A few locals got to know the famous author on his ten-day visit. Eugene Larson was nine when he and his father, farmer and Girton Lodge guide Alfred Peter Larson, met Hemingway’s entourage at the Wentworth depot. Hemingway’s baggage included a box of bear meat that he promised to share with the party, though no one really appreciated the gesture.  He loved it; the rest thought it was stringy and greasy. Hemingway also brought along a supply of Havana cigars, which he handed to Larsen with instructions to take care of them. “A black man put the luggage into our car, and Hemingway told Dad the man was his chauffeur,” said Larsen. “I didn’t know what that meant, but I found out the man intended to drive our car.”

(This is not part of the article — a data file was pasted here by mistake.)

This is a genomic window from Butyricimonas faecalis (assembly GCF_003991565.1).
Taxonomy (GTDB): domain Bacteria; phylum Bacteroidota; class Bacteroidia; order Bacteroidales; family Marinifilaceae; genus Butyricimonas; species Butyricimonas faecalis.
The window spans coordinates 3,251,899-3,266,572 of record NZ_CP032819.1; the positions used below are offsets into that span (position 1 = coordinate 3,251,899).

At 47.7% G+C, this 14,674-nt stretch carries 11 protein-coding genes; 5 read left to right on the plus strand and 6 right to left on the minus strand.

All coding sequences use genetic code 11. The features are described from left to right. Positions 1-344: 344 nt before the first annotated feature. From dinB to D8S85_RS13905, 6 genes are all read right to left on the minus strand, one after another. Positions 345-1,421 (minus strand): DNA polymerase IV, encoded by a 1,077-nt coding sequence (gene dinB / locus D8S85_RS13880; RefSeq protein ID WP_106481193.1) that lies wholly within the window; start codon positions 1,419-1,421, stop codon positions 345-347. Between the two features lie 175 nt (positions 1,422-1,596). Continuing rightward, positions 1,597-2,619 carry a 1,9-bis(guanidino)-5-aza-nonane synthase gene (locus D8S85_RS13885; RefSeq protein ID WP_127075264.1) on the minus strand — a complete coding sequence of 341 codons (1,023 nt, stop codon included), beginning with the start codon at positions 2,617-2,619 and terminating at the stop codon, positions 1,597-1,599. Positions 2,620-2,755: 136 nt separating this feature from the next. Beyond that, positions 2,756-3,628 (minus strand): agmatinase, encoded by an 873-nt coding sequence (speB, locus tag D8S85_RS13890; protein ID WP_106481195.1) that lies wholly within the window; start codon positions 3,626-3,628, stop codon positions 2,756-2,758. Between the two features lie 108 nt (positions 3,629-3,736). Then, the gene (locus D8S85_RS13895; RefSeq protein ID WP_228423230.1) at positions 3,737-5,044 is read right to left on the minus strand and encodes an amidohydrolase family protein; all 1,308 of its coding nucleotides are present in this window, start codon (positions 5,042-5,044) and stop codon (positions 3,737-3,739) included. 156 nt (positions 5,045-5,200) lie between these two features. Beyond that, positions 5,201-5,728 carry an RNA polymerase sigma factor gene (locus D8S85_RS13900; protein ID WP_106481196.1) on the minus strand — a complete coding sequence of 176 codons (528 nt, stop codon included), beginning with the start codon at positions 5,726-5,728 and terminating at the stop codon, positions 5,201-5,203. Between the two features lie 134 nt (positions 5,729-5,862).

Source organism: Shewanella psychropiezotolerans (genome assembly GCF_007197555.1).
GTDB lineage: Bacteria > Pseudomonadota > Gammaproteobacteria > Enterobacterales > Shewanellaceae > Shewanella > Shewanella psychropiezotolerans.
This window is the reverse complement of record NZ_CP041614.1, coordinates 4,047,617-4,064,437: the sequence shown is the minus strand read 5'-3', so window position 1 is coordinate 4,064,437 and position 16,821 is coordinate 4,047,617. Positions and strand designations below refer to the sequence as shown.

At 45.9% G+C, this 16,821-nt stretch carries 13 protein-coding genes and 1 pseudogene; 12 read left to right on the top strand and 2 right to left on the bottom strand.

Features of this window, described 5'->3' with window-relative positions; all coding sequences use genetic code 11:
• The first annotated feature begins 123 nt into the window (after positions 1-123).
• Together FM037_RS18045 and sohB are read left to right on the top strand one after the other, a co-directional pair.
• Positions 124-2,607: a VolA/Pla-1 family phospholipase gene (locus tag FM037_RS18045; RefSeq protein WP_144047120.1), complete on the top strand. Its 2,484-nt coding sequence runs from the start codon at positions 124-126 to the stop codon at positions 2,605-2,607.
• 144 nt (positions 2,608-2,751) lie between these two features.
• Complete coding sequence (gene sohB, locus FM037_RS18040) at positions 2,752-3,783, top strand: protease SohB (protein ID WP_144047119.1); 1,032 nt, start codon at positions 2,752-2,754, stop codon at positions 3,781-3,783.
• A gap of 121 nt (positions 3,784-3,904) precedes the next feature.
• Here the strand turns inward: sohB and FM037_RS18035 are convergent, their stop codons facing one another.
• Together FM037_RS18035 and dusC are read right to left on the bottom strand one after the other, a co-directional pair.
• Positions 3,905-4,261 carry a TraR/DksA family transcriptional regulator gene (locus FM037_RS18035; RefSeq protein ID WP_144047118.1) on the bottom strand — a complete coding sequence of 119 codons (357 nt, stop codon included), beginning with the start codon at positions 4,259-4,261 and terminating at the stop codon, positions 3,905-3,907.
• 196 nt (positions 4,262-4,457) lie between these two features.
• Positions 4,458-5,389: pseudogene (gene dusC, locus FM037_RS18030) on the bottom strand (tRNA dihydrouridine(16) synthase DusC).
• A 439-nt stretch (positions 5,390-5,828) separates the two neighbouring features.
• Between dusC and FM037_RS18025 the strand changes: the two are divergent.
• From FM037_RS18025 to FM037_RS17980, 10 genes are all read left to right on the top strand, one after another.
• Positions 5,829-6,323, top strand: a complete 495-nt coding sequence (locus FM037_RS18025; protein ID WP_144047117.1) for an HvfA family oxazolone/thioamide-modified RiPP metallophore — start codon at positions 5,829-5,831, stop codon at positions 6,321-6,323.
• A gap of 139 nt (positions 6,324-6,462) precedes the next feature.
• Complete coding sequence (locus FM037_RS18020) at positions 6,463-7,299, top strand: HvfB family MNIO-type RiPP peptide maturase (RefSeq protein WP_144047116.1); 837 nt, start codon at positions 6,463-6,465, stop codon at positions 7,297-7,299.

Hemingway’s personal chef was also present, but he wasn’t ready to cook for such a large party, so Larsen’s mother was pressed into service for the first evening’s meal. With 13 children of her own, Mary Larsen was used a crowd around the table. She provided fried chicken and apple pie, and Hemingway provided the entertainment: he regaled his fellow diners with the tale of how he killed two grizzly bears before coming to South Dakota.

“Hemingway was always the center of attention,” remembered Gene’s older brother, Carl. “He loved it.”